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15 October 2014
WW2 - People's War

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by saxonwood

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Contributed by 
People in story: 
Dorothy Gulliver; the Downes family
Location of story: 
Astley Grange, Shropshire
Background to story: 
Article ID: 
Contributed on: 
19 May 2005

As a student in wartime, I was urged to undertake in university vacations, "work to help the war effort". What young woman aged 19, would today need parental consent for such a task? After my experience in a munitions factory, I was at last allowed to work on the land if a local farmer would employ me. My parents had themselves been evacuated to Shrewsbury, and in August 1942 the local Agricultural Office sent me to Astley Grange to help with the grain harvest.
In those days few farms had a tractor, and combine harvesters were quite unknown, so my job was to 'lead home' the carts as they were loaded with the cut corn. Farm workers had set up the sheaves into stooks, or mows, as they were called locally,and when the grain was sufficiently dry they tossed the mows up onto the cart which a patient horse was pulling. When the cart was full, I led the horse from the cornfield back to the barn, where other men transferred the sheaves to a growing stack; threshing would take place later in the year. Meanwhile I took an empty cart out to the field, where the men had begun loading a third cart.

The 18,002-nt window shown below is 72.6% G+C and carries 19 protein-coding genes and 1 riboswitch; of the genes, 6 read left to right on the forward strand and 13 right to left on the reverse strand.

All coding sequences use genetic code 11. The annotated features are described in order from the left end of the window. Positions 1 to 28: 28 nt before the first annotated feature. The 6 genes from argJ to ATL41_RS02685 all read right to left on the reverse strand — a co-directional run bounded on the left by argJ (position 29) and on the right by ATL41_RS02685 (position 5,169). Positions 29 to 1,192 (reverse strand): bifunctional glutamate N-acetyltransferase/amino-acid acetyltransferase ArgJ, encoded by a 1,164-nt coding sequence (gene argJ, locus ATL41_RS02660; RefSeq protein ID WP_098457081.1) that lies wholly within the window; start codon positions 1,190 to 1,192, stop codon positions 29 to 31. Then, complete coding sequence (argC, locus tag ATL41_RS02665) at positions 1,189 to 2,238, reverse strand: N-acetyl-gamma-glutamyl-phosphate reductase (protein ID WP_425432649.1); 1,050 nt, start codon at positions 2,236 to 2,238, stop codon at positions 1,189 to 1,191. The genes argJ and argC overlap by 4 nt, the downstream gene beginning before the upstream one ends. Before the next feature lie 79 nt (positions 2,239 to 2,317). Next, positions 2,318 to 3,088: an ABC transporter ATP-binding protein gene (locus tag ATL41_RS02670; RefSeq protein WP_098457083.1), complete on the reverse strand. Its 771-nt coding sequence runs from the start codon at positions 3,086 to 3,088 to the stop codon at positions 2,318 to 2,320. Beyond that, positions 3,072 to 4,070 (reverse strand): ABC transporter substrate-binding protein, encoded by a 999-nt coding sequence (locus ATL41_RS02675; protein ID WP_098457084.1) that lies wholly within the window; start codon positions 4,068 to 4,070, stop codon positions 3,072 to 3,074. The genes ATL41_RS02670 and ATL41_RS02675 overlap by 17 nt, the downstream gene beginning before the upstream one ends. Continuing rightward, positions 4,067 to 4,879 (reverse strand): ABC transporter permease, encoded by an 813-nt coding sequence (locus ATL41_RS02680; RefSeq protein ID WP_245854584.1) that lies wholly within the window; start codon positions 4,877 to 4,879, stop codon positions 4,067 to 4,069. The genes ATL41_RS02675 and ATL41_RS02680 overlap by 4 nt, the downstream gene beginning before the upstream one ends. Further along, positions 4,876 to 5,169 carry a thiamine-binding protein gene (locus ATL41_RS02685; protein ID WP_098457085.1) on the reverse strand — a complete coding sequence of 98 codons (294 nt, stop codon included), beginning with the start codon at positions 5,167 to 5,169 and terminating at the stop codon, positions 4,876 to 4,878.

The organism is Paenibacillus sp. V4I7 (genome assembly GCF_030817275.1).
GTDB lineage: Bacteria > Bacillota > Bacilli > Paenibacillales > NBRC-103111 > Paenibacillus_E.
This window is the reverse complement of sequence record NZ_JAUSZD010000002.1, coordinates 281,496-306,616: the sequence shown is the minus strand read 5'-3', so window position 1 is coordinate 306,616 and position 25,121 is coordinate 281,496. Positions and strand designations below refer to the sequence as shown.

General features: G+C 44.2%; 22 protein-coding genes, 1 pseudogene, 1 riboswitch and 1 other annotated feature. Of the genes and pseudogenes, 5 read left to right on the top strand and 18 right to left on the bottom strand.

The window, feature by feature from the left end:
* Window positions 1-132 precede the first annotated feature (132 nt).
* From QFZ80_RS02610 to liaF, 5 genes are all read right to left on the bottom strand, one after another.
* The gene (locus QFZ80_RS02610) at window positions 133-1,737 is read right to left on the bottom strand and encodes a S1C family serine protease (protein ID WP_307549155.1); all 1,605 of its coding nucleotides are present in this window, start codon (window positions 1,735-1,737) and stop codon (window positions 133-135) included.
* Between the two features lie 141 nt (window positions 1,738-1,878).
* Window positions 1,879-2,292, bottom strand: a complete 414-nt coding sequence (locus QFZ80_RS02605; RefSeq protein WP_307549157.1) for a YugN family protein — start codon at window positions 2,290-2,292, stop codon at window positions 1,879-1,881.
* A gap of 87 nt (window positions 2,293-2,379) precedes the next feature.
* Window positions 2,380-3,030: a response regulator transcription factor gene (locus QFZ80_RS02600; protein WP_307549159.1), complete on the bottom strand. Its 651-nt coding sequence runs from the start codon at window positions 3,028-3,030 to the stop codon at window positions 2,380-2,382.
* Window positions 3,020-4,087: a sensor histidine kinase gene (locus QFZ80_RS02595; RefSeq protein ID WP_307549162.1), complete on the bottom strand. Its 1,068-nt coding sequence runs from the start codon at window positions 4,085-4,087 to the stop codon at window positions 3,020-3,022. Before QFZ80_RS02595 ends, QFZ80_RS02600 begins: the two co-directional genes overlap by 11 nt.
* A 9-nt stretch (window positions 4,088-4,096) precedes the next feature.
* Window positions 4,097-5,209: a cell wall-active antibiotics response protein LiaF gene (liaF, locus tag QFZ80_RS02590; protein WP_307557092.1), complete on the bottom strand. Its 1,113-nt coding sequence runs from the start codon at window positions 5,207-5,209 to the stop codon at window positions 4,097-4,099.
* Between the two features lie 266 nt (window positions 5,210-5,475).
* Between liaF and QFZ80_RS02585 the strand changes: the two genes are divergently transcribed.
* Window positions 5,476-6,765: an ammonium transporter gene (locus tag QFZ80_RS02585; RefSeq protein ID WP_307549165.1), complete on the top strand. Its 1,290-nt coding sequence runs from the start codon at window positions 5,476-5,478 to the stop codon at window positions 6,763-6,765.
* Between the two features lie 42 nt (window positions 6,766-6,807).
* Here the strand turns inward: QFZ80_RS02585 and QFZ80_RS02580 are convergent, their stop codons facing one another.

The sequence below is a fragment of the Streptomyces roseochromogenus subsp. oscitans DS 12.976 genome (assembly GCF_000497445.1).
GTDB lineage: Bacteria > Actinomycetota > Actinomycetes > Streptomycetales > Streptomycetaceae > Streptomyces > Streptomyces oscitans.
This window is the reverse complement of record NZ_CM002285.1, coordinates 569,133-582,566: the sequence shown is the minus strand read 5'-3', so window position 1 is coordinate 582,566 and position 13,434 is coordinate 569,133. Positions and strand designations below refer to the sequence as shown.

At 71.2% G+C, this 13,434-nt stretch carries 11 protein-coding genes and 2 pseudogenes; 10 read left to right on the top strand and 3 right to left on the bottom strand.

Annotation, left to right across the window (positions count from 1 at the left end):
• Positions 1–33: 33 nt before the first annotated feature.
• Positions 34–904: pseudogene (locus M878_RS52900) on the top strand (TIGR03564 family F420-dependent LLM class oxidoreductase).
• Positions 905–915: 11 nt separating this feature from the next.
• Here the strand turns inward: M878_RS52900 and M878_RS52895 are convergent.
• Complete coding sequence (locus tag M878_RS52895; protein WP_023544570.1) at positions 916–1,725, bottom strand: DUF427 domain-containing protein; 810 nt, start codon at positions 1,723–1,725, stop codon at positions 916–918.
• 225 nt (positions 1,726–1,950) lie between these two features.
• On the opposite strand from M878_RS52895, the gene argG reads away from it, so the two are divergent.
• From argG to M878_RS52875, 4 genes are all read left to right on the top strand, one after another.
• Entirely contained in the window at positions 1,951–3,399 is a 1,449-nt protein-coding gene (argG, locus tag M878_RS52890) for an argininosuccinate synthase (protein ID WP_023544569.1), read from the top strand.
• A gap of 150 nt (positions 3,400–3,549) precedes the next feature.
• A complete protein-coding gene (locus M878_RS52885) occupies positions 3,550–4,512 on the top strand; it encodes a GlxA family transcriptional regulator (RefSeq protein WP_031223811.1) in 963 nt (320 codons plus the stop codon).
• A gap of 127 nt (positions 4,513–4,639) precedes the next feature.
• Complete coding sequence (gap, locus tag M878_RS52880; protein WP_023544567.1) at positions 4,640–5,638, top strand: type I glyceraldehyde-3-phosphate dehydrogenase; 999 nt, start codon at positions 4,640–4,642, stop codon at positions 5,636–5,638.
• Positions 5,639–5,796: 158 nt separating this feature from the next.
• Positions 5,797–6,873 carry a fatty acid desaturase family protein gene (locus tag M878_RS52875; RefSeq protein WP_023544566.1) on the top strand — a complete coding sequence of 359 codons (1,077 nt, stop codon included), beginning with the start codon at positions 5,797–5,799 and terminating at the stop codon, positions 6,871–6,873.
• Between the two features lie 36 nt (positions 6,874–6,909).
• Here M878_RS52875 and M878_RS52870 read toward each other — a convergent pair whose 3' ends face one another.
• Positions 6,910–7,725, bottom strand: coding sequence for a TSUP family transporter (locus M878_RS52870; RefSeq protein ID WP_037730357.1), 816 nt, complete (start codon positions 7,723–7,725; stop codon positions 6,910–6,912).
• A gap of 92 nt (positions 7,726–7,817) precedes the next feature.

People were usually cheerful, although the men did grumble about badly made stooks, "Eyetie mows" , which I eventually translated as stooks set up by Italian prisoners of war from a nearby camp. Back and forth I trudged, my legs scratched by the stubble of corn stalks, cheered occasionally when the farmer sent me out with refreshment for the workers - that's when I learned to drink from a bottle.
For the lunch break, I was invited to eat with the Downes family in the farm kitchen, but first I must unharness the horses and lead them to the stable for their meal. A perilous job it seemed at first; the horses weren't malicious, but they were huge animals with great hairy feet dangerously near mine!
If work lasted till afternoon, the men were called back for milking, and I was given the glorious job of gleaning, riding high on a horse-drawn rake, that combed up remaining ears of grain; nothing must be wasted.
As a Londoner, these experiences were all new to me, and I realise now it was picture-book stuff, the horses, the stacking, and being invited to ride on top of the loaded cart for the last journey of the day. Today when I see the great rolls of cornstalks and know that the corn has been cut, threshed and stored all in a few hours, I realise farming has made progress, but I'm glad to have known how it was for countless generations in the past.

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